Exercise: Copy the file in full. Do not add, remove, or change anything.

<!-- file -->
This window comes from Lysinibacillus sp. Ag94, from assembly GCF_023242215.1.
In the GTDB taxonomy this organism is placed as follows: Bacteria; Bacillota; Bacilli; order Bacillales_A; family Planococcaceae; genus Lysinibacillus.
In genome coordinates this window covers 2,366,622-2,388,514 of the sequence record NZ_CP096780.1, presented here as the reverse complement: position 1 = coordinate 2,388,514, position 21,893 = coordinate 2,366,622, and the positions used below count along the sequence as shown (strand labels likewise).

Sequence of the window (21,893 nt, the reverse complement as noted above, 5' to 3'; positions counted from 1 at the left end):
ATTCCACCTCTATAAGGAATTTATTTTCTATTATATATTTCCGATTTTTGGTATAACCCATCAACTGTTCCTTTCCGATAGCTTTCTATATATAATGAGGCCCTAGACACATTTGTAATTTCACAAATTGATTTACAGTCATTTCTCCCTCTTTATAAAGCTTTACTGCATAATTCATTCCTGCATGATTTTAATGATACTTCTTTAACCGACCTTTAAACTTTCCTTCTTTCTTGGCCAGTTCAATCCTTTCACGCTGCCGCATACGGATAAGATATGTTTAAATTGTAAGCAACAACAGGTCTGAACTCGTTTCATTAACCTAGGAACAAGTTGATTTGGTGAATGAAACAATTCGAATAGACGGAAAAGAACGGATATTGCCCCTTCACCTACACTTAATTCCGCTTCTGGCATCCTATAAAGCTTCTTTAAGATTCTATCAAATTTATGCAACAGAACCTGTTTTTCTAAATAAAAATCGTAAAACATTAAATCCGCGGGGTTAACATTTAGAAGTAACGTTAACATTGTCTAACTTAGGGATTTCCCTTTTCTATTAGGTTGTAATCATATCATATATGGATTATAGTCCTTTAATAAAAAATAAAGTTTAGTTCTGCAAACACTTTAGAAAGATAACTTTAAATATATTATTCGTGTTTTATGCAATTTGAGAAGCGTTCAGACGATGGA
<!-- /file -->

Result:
This window comes from Lysinibacillus sp. Ag94, from assembly GCF_023242215.1.
In the GTDB taxonomy this organism is placed as follows: Bacteria; Bacillota; Bacilli; order Bacillales_A; family Planococcaceae; genus Lysinibacillus.
In genome coordinates this window covers 2,366,622-2,388,514 of the sequence record NZ_CP096780.1, presented here as the reverse complement: position 1 = coordinate 2,388,514, position 21,893 = coordinate 2,366,622, and the positions used below count along the sequence as shown (strand labels likewise).

Sequence of the window (21,893 nt, the reverse complement as noted above, 5' to 3'; positions counted from 1 at the left end):
ATTCCACCTCTATAAGGAATTTATTTTCTATTATATATTTCCGATTTTTGGTATAACCCATCAACTGTTCCTTTCCGATAGCTTTCTATATATAATGAGGCCCTAGACACATTTGTAATTTCACAAATTGATTTACAGTCATTTCTCCCTCTTTATAAAGCTTTACTGCATAATTCATTCCTGCATGATTTTAATGATACTTCTTTAACCGACCTTTAAACTTTCCTTCTTTCTTGGCCAGTTCAATCCTTTCACGCTGCCGCATACGGATAAGATATGTTTAAATTGTAAGCAACAACAGGTCTGAACTCGTTTCATTAACCTAGGAACAAGTTGATTTGGTGAATGAAACAATTCGAATAGACGGAAAAGAACGGATATTGCCCCTTCACCTACACTTAATTCCGCTTCTGGCATCCTATAAAGCTTCTTTAAGATTCTATCAAATTTATGCAACAGAACCTGTTTTTCTAAATAAAAATCGTAAAACATTAAATCCGCGGGGTTAACATTTAGAAGTAACGTTAACATTGTCTAACTTAGGGATTTCCCTTTTCTATTAGGTTGTAATCATATCATATATGGATTATAGTCCTTTAATAAAAAATAAAGTTTAGTTCTGCAAACACTTTAGAAAGATAACTTTAAATATATTATTCGTGTTTTATGCAATTTGAGAAGCGTTCAGACGATGGA